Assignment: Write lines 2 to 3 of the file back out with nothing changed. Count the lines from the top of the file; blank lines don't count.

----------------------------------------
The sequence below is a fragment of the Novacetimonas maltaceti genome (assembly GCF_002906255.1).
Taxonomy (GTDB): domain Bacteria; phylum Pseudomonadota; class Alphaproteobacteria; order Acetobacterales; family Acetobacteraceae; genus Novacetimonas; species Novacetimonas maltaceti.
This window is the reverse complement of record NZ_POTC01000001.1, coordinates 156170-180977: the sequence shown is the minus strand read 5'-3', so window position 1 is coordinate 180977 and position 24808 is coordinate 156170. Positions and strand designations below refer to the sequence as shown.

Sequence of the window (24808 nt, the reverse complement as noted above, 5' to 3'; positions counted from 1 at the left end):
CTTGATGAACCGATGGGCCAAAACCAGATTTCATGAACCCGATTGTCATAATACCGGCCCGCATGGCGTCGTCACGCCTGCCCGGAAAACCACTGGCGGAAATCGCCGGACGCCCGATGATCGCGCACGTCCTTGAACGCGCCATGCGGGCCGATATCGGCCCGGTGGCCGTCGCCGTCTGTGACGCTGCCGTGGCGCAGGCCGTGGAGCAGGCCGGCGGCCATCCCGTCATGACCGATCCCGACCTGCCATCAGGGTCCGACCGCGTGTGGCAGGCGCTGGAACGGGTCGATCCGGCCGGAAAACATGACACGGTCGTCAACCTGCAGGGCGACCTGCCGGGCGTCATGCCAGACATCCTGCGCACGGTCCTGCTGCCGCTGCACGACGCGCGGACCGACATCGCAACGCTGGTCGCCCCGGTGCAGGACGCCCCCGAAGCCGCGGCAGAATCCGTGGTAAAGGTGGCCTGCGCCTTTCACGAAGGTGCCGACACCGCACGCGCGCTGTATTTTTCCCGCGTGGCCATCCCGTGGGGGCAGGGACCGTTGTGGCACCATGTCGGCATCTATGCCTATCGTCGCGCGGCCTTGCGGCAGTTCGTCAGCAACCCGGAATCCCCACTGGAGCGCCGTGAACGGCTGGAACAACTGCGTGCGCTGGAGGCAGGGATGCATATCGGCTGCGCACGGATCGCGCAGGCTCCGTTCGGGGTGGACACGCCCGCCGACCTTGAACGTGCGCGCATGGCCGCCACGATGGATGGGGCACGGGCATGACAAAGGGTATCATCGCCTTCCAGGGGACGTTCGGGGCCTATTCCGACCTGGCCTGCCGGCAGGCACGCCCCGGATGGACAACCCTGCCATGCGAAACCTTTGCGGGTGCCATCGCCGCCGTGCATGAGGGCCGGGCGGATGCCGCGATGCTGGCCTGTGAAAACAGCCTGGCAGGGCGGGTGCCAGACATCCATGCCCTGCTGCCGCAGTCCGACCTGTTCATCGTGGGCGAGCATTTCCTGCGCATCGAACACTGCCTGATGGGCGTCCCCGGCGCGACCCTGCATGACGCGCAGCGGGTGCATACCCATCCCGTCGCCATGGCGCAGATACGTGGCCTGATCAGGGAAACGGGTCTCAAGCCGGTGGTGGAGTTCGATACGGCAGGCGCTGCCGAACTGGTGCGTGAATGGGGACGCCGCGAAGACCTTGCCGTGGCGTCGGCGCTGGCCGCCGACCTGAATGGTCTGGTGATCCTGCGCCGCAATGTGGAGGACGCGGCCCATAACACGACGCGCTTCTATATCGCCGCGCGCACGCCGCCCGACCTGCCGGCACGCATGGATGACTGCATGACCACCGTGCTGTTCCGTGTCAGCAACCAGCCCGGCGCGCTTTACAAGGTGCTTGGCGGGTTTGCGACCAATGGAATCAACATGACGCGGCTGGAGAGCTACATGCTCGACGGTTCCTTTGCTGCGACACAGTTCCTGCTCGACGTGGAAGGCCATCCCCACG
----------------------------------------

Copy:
Taxonomy (GTDB): domain Bacteria; phylum Pseudomonadota; class Alphaproteobacteria; order Acetobacterales; family Acetobacteraceae; genus Novacetimonas; species Novacetimonas maltaceti.
This window is the reverse complement of record NZ_POTC01000001.1, coordinates 156170-180977: the sequence shown is the minus strand read 5'-3', so window position 1 is coordinate 180977 and position 24808 is coordinate 156170. Positions and strand designations below refer to the sequence as shown.